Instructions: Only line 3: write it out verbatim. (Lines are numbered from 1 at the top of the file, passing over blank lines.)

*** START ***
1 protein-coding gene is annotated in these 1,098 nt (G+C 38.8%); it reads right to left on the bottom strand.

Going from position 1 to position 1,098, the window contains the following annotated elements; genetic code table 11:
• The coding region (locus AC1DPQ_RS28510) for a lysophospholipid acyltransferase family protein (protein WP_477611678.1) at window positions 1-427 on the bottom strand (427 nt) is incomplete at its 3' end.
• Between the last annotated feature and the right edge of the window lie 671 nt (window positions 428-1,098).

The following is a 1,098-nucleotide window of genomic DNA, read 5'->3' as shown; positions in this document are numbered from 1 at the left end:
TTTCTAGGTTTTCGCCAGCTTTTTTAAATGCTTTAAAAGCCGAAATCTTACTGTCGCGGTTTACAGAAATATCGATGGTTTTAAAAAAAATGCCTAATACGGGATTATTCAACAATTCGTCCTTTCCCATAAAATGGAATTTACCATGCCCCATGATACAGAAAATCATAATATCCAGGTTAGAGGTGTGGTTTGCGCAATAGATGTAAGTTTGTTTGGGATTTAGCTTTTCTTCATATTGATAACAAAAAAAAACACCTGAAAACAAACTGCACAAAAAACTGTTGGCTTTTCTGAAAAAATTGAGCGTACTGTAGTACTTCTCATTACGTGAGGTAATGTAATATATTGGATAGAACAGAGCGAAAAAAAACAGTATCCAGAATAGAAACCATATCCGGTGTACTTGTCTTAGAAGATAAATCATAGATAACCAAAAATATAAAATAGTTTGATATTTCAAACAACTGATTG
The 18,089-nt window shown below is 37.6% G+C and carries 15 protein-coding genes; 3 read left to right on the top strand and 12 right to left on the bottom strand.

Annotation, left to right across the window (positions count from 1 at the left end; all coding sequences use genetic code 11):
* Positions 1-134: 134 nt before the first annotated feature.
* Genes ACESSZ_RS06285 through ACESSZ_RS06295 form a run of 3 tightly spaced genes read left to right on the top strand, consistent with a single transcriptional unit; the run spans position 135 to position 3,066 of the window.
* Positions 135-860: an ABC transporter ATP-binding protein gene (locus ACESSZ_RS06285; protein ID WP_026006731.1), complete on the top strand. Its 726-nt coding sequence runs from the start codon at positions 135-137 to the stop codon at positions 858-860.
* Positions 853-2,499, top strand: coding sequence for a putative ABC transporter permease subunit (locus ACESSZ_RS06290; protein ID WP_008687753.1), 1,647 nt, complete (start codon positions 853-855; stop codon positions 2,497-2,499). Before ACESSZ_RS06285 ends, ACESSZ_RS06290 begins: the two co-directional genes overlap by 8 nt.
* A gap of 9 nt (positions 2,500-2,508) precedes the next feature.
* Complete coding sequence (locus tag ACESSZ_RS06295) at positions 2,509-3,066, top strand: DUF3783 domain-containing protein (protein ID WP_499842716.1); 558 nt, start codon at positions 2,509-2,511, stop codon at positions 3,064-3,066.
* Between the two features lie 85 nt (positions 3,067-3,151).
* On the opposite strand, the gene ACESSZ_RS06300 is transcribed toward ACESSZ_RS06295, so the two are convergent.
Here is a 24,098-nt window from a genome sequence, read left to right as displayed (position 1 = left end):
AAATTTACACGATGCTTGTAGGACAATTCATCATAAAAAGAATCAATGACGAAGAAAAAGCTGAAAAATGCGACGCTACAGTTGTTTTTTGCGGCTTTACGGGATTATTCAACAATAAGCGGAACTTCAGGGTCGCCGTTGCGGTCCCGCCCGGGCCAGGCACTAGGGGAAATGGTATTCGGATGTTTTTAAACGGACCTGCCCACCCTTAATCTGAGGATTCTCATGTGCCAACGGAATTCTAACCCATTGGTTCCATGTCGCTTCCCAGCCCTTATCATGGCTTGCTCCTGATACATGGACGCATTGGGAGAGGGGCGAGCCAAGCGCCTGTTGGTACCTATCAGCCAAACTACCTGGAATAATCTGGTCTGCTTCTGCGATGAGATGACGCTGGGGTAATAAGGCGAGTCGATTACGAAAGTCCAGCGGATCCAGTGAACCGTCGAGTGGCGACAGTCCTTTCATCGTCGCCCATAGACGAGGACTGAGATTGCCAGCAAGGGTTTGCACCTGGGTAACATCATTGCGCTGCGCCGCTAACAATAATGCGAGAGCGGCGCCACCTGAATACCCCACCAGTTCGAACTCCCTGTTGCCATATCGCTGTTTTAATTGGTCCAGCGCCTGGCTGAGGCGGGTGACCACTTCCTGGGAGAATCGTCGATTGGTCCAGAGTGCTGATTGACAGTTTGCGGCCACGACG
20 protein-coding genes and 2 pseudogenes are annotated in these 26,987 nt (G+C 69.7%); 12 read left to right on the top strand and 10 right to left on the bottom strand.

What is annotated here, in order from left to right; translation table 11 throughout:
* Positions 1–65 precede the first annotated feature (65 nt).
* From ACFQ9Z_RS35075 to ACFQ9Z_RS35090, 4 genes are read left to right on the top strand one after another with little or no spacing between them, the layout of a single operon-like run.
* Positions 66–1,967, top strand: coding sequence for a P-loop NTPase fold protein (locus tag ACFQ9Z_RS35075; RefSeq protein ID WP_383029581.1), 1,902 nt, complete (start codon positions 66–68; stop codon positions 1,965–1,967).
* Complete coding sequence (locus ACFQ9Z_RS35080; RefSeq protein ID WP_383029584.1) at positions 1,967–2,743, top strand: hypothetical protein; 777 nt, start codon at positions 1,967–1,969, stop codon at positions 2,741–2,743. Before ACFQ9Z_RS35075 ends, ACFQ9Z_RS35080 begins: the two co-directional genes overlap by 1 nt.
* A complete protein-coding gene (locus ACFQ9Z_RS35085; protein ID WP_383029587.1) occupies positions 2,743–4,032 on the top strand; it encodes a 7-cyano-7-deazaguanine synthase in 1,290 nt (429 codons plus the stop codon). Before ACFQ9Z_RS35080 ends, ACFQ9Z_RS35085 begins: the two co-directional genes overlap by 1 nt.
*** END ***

• The coding region (locus AC1DPQ_RS28510) for a lysophospholipid acyltransferase family protein (protein WP_477611678.1) at window positions 1-427 on the bottom strand (427 nt) is incomplete at its 3' end.